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Kitchen Knives - Page 10

post #136 of 430
Quote:
Originally Posted by NorCal View Post
You might want to get another opinion. I just bought a stone for my MAC knife from a great Japanese hand tool and knife speciality store and they were very adamant that I never use a steel ceramic or otherwise. I have been led to believe that with the Japanese knives you are in fact honing the edge and due to the somewhat brittle nature of the steel you don't want to steel it at all. Are you in the Bay Area? If so stop by Hida tool in North Berkeley http://www.hidatool.com/ If you like high end hand tools they are awesome. Well worth a look 'round.
I've heard about them, I will call them up tomorrow. I'm actually in Sac. I've been reading things all over the map... do this... don't do this... frustrating, I'll just have to settle on a method and see what works best. I've been ordering my knives from www.sonomacutlery.com
post #137 of 430
Quote:
Originally Posted by iammatt View Post
First of all, I buy good suits because they look good on me, not simply because they are "beautiful." Second of all, most of these are not really Damascus steel, so in a sense they are playing "dress up" like many of the people on this board, and pretending to be something they are not. A cheap imitation, if you will.
I tend to equate "looking good" with beauty, as they seem fairly synonymous expressions, but my knowledge of the English language is fairly limited. You're right about the knives not being Damascus steel; in my post I didn't call it Damascus because I know that the Damascus method has been lost for centuries and literally none of them ever will be Damascus. There is no new Damascus and likely never will be. However, the Japanese (and other cultures) have used folded alloying techniques for centuries, and a derivation of that technique, called forge welding (or pattern welding) is how my Itou was made. That is what it is and it doesn't claim to be anything else, thus is not playing dress up. I used the term after you invoked it because it is commonly and ubiquitously used in this manner and I have no need to be peadantic to engage in the dialectic.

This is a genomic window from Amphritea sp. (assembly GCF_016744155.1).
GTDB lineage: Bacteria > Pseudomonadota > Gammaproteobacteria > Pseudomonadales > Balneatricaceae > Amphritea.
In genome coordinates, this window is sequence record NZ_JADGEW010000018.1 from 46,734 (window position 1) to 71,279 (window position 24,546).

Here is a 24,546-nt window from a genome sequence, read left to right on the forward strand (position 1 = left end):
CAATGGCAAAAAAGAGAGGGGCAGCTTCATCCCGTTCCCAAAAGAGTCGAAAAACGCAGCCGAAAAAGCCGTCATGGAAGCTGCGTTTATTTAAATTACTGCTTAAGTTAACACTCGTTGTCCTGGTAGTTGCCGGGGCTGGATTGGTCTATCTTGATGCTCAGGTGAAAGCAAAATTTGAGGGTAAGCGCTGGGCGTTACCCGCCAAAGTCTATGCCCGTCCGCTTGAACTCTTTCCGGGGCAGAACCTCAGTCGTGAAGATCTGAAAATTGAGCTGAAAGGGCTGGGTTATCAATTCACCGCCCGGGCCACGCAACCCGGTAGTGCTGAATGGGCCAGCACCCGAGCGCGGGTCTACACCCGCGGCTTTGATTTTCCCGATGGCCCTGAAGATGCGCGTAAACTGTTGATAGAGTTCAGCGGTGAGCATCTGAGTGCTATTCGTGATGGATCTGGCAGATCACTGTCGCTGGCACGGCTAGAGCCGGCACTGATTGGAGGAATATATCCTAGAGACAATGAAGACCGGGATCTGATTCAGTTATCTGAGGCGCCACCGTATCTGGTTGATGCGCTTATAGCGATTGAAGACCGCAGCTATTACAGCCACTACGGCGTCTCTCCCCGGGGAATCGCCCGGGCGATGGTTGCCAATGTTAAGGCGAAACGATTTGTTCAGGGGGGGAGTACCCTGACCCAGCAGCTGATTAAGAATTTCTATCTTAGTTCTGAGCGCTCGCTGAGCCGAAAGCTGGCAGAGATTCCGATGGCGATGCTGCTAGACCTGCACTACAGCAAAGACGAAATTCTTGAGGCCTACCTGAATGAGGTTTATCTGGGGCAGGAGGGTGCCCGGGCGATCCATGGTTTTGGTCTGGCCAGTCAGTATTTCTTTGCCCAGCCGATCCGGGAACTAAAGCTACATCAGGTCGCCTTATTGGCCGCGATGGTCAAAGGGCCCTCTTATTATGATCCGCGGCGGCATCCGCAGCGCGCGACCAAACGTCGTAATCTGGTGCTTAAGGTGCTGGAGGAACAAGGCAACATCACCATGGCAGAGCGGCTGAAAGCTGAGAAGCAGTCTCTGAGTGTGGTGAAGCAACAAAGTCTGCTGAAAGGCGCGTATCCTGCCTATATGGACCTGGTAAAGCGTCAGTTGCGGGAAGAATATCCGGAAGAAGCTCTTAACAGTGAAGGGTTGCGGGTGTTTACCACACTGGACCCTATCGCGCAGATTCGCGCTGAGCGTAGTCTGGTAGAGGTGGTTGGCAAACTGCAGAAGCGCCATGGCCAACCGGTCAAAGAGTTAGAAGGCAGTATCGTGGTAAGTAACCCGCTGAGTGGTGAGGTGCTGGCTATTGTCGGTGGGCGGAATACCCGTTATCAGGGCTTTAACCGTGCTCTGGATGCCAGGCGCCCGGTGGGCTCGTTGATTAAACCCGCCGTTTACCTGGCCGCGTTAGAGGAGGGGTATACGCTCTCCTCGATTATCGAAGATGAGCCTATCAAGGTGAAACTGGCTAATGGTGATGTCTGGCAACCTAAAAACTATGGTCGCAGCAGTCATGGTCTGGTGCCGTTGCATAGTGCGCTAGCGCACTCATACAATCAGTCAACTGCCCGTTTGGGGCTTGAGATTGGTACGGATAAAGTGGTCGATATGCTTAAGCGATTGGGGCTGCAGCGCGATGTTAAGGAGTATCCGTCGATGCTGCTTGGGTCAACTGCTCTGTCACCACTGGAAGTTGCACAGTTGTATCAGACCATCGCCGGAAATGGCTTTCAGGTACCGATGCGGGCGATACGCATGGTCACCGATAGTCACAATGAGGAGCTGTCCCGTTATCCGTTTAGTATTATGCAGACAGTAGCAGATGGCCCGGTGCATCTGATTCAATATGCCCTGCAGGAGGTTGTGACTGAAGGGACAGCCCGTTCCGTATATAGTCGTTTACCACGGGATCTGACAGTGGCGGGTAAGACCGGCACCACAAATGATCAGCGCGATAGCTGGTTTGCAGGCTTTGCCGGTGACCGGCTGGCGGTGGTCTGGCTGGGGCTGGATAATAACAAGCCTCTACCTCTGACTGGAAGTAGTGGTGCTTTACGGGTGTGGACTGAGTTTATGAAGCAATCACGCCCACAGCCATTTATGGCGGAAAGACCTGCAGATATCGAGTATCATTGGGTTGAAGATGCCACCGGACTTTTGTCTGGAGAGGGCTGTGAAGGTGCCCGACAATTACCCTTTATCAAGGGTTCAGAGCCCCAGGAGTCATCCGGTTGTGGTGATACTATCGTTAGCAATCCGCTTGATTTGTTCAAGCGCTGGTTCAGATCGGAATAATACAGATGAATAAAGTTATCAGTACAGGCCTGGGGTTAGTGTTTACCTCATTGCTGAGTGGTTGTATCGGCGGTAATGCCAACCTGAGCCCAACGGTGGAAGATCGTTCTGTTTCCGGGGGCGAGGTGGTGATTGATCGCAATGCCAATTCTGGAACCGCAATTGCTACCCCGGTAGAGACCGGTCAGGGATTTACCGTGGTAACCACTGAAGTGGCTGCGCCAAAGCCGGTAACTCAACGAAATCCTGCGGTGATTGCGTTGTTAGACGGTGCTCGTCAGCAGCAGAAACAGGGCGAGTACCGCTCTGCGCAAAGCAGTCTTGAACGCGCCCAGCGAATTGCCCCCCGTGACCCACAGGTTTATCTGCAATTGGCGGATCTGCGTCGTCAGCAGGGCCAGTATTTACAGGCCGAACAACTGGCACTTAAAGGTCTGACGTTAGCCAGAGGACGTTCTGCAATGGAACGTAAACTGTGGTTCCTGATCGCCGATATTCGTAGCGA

Quote:
Originally Posted by iammatt View Post
Beauty is in the eye of the beholder, as is function. As somebody with a lot of experience with knives, I can say that they are, if anything, less functional for me that most others I have tried.
Part of beauty, and part of function, is in the eye of the beholder, but not all. Regardless of that aspect, if a Japanese or whatever style of knife is less functional for you, that is perfectly valid. There are issues of birth and training involved. That makes it equally valid that some might like them better than the French or German styles.
Quote:
Originally Posted by iammatt View Post
While one of the daily horrors in the US may be a divorce of what is practical from what is beautiful, I don't necessarily agree with you, I am certain that one of the daily horrors on the internet is the divorce of what is real from what is artifice. Take that as you will.
You may understand that I take it in such a manner that I agree with you, which leads to...
Quote:
Originally Posted by iammatt View Post
As far as your first comment, my understanding of steeling knives has always been that it realigns the burrs on the edge. It seems to be a popular belief, although perhaps it is a misconception. Nonetheless, I will continue to do it as I was taught, as it seems to me to work.